The Man Who Knew Too Little (1997) Poster

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Excellent parody!
wipster6 March 2004
Anybody who didn't enjoy this movie didn't get it... it was one of the most hilarious parodies I've ever seen. But, perhaps the circumstances of my initial viewing overly influenced my opinion. On a business trip to DC in 1998, I saw "The Game" with Michael Douglas and Sean Penn on the way out... great movie, but very heavy and deep. However on the way back, this movie was playing. Based on initial reviews I wasn't expecting much, but watching it was like someone purposely made a funny version of The Game, and I probably annoyed my fellow passengers as I was laughing so hard. I thought Murray was at his best, not unlike Chevy Chase in the Fletch movies (shame they didn't make more of those), as they were both in their comical element.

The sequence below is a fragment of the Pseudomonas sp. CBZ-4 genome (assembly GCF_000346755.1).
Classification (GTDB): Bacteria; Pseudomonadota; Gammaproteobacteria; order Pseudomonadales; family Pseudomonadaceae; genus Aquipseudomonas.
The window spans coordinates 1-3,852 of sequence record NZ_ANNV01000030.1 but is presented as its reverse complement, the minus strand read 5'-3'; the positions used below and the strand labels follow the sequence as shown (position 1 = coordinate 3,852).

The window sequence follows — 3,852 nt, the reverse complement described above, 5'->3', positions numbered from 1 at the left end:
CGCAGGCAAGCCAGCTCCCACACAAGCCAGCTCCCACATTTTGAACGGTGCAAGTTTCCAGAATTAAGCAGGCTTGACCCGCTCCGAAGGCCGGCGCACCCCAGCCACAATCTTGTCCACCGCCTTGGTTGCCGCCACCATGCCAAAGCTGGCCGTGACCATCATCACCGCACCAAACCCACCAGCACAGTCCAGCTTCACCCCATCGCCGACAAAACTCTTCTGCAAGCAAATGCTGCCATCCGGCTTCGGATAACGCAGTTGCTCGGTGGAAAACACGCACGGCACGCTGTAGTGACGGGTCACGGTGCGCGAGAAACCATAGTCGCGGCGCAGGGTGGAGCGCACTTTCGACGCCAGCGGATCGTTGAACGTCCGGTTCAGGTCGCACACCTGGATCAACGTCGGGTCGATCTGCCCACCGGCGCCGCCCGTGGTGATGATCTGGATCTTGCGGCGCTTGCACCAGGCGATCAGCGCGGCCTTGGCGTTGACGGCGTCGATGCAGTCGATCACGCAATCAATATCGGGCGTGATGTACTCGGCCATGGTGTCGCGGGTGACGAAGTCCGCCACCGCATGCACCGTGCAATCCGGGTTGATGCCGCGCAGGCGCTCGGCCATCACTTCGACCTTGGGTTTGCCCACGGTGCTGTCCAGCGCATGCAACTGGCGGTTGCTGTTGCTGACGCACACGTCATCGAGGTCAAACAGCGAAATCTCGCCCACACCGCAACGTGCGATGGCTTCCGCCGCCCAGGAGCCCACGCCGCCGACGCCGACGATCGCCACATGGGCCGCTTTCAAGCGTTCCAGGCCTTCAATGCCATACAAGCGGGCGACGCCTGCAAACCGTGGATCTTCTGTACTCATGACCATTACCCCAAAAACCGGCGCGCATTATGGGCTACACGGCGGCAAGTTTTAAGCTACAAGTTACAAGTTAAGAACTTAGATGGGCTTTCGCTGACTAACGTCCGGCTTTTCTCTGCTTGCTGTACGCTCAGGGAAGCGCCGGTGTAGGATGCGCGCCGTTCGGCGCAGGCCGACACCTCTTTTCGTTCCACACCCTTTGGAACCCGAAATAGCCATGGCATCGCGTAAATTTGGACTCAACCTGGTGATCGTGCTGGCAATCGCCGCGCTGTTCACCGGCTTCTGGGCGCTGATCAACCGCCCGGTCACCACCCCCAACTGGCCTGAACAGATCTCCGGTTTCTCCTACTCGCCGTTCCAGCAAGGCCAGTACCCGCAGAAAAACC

The coincidental (or perhaps not) pairing of these two films really added to my enjoyment of both. On a cold rainy weekend, I strongly recommend renting both and watching them in the same order I did… you won't be disappointed!
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First of all....I loved it.
gagliano13 February 2000